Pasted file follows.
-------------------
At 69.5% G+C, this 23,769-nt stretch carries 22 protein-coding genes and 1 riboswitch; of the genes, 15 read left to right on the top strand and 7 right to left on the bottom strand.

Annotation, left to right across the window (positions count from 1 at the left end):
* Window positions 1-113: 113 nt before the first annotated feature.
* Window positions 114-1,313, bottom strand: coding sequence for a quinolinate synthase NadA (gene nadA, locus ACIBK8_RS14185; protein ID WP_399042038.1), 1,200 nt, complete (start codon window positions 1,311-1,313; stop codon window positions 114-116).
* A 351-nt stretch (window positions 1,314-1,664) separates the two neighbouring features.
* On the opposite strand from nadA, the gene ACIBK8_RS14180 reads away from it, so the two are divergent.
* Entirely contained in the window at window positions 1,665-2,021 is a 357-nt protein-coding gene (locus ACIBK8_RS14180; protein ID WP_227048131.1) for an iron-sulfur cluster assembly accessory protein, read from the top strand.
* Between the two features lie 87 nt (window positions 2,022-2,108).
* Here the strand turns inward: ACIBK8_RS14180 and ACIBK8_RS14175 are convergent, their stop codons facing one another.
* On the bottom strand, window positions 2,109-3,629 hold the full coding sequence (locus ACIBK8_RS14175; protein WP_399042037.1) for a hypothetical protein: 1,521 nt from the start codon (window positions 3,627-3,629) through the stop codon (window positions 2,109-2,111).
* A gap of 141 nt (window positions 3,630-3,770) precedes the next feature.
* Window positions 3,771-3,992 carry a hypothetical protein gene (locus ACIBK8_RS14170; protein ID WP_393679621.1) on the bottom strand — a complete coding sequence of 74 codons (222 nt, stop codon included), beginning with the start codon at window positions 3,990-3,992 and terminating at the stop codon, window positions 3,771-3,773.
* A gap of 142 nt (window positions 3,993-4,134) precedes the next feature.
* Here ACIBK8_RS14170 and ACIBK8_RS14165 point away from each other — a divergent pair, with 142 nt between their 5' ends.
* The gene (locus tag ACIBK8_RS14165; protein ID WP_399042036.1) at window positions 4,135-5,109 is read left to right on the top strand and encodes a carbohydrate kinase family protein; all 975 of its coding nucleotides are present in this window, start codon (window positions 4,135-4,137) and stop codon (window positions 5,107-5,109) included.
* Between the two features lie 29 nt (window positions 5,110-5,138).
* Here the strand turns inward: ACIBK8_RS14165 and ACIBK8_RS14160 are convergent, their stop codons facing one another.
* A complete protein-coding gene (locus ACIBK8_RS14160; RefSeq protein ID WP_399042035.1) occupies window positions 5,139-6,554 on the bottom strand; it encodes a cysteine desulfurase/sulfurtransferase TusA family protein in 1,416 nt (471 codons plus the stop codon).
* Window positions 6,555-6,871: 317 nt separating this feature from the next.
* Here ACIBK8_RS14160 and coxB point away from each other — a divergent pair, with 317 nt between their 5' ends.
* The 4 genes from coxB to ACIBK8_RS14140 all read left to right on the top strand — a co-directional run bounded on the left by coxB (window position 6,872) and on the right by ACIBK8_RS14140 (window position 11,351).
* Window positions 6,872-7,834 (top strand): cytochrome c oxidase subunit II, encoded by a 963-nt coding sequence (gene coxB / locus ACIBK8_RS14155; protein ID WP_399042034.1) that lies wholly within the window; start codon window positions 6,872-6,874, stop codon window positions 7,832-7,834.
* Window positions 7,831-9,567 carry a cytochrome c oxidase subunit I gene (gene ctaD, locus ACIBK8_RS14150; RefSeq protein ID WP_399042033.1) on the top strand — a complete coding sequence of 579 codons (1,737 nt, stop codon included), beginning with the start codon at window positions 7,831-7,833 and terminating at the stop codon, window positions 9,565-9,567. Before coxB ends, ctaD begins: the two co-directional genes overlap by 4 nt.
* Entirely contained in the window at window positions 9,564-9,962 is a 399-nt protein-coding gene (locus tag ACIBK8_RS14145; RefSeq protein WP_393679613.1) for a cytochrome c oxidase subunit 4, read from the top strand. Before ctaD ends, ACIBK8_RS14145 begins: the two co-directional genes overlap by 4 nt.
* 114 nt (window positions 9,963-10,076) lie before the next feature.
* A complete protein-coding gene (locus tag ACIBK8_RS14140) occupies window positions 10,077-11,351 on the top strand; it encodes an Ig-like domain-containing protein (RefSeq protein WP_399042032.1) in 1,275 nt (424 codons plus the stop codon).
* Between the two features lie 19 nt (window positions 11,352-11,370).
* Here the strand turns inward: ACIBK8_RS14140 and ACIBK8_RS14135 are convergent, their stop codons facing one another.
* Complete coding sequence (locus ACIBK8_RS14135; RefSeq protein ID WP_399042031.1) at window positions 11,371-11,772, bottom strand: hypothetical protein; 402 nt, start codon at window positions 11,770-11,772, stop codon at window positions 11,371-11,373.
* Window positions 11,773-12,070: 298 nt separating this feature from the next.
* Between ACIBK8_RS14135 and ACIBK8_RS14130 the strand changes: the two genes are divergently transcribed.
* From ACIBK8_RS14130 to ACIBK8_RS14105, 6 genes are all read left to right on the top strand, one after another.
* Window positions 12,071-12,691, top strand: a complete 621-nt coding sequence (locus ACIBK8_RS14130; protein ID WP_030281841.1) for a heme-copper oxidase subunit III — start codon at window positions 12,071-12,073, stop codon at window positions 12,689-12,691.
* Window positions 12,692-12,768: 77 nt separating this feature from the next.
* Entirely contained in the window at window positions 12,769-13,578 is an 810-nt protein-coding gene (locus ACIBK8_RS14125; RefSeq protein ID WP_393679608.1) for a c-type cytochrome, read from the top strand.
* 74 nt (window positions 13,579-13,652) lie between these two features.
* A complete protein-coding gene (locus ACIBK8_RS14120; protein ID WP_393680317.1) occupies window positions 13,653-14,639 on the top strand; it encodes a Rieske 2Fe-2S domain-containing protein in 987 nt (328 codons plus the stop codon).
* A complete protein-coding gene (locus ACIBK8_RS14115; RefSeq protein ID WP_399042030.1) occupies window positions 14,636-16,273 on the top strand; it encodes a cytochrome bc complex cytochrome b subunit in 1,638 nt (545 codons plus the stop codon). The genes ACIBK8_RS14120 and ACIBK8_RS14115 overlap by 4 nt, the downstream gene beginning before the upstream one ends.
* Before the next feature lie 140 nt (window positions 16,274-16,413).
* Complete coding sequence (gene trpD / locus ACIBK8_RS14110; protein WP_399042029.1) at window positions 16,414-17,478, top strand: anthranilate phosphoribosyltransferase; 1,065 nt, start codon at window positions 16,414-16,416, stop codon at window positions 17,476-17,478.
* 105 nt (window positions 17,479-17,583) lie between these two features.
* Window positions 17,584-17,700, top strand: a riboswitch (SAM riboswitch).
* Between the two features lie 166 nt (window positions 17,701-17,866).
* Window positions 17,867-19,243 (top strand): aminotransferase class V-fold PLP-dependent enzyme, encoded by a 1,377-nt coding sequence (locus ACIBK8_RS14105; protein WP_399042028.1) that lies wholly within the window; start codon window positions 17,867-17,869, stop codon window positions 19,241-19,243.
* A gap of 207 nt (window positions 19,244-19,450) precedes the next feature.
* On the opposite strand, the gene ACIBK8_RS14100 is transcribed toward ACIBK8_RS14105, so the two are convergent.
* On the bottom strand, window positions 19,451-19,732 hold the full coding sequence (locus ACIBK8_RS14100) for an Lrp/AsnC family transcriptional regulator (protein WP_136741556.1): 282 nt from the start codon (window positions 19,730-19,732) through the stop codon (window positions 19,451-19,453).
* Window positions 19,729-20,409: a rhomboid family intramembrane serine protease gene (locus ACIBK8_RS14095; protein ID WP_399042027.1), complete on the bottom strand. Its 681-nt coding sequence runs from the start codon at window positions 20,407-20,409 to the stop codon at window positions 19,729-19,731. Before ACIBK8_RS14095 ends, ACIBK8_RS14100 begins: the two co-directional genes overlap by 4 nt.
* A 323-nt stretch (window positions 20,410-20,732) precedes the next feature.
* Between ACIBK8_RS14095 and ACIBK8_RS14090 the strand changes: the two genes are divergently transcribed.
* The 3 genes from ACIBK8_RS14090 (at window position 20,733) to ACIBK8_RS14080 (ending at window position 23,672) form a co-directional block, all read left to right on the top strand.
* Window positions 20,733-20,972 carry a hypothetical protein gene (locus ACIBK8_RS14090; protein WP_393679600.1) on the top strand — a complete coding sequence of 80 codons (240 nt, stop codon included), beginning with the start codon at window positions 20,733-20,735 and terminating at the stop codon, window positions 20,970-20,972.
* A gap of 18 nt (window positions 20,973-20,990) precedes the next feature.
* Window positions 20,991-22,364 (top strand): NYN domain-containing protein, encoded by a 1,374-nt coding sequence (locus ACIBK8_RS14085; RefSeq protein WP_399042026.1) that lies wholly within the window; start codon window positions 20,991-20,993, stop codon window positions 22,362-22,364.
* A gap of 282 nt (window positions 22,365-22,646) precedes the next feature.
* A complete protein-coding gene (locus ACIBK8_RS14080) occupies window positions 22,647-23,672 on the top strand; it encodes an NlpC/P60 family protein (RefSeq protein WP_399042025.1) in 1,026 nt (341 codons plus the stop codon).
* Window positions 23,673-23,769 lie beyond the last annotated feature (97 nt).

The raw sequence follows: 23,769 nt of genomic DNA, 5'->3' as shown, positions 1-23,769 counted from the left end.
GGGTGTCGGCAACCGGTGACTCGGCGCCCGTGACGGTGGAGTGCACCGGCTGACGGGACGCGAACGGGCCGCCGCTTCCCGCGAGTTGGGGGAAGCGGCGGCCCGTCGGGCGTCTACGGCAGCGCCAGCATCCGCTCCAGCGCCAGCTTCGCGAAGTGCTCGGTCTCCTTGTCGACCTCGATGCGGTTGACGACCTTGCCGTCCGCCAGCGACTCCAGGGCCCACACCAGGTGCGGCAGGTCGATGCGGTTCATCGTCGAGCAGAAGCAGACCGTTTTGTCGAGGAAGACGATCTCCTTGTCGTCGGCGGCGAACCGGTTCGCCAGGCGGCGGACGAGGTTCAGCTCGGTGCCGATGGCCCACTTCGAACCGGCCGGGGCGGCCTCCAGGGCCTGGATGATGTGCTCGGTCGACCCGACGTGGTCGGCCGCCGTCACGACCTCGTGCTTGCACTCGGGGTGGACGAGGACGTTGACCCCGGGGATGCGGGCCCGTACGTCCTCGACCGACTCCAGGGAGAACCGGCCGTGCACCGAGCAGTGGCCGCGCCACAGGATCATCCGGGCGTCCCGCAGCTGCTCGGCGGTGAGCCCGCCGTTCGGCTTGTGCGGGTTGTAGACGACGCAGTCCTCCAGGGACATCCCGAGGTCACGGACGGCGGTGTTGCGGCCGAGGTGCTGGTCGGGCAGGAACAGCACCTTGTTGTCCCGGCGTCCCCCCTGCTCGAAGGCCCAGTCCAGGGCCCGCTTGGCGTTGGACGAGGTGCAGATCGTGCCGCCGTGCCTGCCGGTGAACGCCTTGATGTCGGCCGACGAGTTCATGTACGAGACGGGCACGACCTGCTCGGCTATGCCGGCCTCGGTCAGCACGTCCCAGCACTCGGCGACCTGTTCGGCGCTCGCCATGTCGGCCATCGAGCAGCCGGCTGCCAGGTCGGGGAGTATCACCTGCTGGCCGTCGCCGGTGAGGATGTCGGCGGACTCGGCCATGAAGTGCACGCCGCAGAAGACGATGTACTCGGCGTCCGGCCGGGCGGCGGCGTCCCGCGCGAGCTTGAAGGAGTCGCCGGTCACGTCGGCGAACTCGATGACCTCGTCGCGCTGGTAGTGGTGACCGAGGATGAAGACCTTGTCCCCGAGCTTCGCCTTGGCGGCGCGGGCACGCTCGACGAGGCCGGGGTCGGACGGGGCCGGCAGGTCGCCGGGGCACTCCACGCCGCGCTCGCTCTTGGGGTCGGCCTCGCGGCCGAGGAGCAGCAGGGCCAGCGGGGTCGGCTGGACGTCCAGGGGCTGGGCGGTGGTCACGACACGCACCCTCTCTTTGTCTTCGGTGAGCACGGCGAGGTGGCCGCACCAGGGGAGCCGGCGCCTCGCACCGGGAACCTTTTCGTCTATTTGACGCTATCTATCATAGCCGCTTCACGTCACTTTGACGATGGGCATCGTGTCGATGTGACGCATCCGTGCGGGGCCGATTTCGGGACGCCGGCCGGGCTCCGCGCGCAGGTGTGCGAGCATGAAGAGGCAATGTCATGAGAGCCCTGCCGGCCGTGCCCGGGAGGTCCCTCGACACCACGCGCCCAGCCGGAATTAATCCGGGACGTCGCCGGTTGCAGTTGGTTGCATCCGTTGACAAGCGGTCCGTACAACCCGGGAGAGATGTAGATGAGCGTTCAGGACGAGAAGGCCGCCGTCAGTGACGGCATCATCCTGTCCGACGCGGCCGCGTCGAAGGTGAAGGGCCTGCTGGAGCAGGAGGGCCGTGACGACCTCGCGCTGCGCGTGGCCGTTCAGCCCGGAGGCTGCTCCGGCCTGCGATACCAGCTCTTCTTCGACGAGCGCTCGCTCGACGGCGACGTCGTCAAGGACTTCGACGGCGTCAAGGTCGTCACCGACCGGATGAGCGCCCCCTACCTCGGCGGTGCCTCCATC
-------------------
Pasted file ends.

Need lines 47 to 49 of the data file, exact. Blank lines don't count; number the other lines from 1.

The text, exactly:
* On the bottom strand, window positions 19,451-19,732 hold the full coding sequence (locus ACIBK8_RS14100) for an Lrp/AsnC family transcriptional regulator (protein WP_136741556.1): 282 nt from the start codon (window positions 19,730-19,732) through the stop codon (window positions 19,451-19,453).
* Window positions 19,729-20,409: a rhomboid family intramembrane serine protease gene (locus ACIBK8_RS14095; protein ID WP_399042027.1), complete on the bottom strand. Its 681-nt coding sequence runs from the start codon at window positions 20,407-20,409 to the stop codon at window positions 19,729-19,731. Before ACIBK8_RS14095 ends, ACIBK8_RS14100 begins: the two co-directional genes overlap by 4 nt.
* A 323-nt stretch (window positions 20,410-20,732) precedes the next feature.